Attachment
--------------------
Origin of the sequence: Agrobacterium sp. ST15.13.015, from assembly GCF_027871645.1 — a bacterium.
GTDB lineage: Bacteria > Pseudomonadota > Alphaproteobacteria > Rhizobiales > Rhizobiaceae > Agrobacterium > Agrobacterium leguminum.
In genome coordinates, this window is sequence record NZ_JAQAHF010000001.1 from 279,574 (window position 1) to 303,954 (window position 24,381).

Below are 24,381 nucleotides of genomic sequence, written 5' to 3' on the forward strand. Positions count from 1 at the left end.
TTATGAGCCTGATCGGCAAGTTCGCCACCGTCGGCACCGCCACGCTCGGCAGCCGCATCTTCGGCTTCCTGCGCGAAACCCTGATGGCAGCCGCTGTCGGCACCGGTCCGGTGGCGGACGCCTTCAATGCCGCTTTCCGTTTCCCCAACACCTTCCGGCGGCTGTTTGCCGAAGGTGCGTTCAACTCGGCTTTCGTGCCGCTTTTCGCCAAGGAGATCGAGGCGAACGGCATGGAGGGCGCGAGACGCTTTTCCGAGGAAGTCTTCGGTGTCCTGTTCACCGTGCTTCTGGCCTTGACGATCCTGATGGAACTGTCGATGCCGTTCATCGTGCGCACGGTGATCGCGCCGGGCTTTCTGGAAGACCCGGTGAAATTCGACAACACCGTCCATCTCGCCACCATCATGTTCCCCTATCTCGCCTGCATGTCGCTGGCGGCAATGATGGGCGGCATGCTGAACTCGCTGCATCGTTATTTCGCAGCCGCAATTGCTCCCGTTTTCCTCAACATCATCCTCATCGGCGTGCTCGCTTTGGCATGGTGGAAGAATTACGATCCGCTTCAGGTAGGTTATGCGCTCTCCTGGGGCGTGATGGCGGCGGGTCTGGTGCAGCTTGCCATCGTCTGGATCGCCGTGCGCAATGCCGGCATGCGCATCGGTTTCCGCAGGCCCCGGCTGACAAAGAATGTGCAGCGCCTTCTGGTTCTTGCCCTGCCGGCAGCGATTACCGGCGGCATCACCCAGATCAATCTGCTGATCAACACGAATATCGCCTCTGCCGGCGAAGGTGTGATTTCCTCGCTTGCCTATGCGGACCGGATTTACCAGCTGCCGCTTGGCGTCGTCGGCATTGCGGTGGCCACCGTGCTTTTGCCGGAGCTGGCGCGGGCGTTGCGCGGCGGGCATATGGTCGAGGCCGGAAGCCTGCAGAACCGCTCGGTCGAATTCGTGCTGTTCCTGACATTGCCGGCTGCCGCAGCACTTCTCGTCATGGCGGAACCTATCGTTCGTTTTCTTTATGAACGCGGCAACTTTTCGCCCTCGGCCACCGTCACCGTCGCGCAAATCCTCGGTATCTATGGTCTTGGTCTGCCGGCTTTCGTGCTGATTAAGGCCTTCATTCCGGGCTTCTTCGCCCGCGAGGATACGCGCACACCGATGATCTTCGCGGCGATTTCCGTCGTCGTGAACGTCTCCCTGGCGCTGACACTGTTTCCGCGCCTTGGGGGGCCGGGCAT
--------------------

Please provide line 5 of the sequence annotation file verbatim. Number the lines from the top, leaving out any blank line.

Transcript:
TTATGAGCCTGATCGGCAAGTTCGCCACCGTCGGCACCGCCACGCTCGGCAGCCGCATCTTCGGCTTCCTGCGCGAAACCCTGATGGCAGCCGCTGTCGGCACCGGTCCGGTGGCGGACGCCTTCAATGCCGCTTTCCGTTTCCCCAACACCTTCCGGCGGCTGTTTGCCGAAGGTGCGTTCAACTCGGCTTTCGTGCCGCTTTTCGCCAAGGAGATCGAGGCGAACGGCATGGAGGGCGCGAGACGCTTTTCCGAGGAAGTCTTCGGTGTCCTGTTCACCGTGCTTCTGGCCTTGACGATCCTGATGGAACTGTCGATGCCGTTCATCGTGCGCACGGTGATCGCGCCGGGCTTTCTGGAAGACCCGGTGAAATTCGACAACACCGTCCATCTCGCCACCATCATGTTCCCCTATCTCGCCTGCATGTCGCTGGCGGCAATGATGGGCGGCATGCTGAACTCGCTGCATCGTTATTTCGCAGCCGCAATTGCTCCCGTTTTCCTCAACATCATCCTCATCGGCGTGCTCGCTTTGGCATGGTGGAAGAATTACGATCCGCTTCAGGTAGGTTATGCGCTCTCCTGGGGCGTGATGGCGGCGGGTCTGGTGCAGCTTGCCATCGTCTGGATCGCCGTGCGCAATGCCGGCATGCGCATCGGTTTCCGCAGGCCCCGGCTGACAAAGAATGTGCAGCGCCTTCTGGTTCTTGCCCTGCCGGCAGCGATTACCGGCGGCATCACCCAGATCAATCTGCTGATCAACACGAATATCGCCTCTGCCGGCGAAGGTGTGATTTCCTCGCTTGCCTATGCGGACCGGATTTACCAGCTGCCGCTTGGCGTCGTCGGCATTGCGGTGGCCACCGTGCTTTTGCCGGAGCTGGCGCGGGCGTTGCGCGGCGGGCATATGGTCGAGGCCGGAAGCCTGCAGAACCGCTCGGTCGAATTCGTGCTGTTCCTGACATTGCCGGCTGCCGCAGCACTTCTCGTCATGGCGGAACCTATCGTTCGTTTTCTTTATGAACGCGGCAACTTTTCGCCCTCGGCCACCGTCACCGTCGCGCAAATCCTCGGTATCTATGGTCTTGGTCTGCCGGCTTTCGTGCTGATTAAGGCCTTCATTCCGGGCTTCTTCGCCCGCGAGGATACGCGCACACCGATGATCTTCGCGGCGATTTCCGTCGTCGTGAACGTCTCCCTGGCGCTGACACTGTTTCCGCGCCTTGGGGGGCCGGGCAT